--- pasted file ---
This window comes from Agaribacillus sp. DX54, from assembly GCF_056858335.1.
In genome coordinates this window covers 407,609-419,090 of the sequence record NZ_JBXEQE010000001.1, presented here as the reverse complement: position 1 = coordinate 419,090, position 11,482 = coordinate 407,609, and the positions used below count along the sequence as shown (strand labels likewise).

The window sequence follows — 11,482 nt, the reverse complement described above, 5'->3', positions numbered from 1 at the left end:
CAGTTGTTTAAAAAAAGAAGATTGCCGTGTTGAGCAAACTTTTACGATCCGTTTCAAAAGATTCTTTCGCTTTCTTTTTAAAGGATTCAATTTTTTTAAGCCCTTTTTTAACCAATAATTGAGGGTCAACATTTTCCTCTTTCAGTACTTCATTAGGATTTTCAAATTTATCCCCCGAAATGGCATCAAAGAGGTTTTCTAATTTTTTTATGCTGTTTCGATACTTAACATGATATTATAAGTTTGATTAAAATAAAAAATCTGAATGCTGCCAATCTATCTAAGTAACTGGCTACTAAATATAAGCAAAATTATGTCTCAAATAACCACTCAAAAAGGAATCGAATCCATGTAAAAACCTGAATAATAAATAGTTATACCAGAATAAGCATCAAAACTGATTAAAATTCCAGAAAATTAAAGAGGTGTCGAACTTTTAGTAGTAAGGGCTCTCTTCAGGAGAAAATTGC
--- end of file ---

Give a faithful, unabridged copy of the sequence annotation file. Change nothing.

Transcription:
This window comes from Agaribacillus sp. DX54, from assembly GCF_056858335.1.
In genome coordinates this window covers 407,609-419,090 of the sequence record NZ_JBXEQE010000001.1, presented here as the reverse complement: position 1 = coordinate 419,090, position 11,482 = coordinate 407,609, and the positions used below count along the sequence as shown (strand labels likewise).

The window sequence follows — 11,482 nt, the reverse complement described above, 5'->3', positions numbered from 1 at the left end:
CAGTTGTTTAAAAAAAGAAGATTGCCGTGTTGAGCAAACTTTTACGATCCGTTTCAAAAGATTCTTTCGCTTTCTTTTTAAAGGATTCAATTTTTTTAAGCCCTTTTTTAACCAATAATTGAGGGTCAACATTTTCCTCTTTCAGTACTTCATTAGGATTTTCAAATTTATCCCCCGAAATGGCATCAAAGAGGTTTTCTAATTTTTTTATGCTGTTTCGATACTTAACATGATATTATAAGTTTGATTAAAATAAAAAATCTGAATGCTGCCAATCTATCTAAGTAACTGGCTACTAAATATAAGCAAAATTATGTCTCAAATAACCACTCAAAAAGGAATCGAATCCATGTAAAAACCTGAATAATAAATAGTTATACCAGAATAAGCATCAAAACTGATTAAAATTCCAGAAAATTAAAGAGGTGTCGAACTTTTAGTAGTAAGGGCTCTCTTCAGGAGAAAATTGC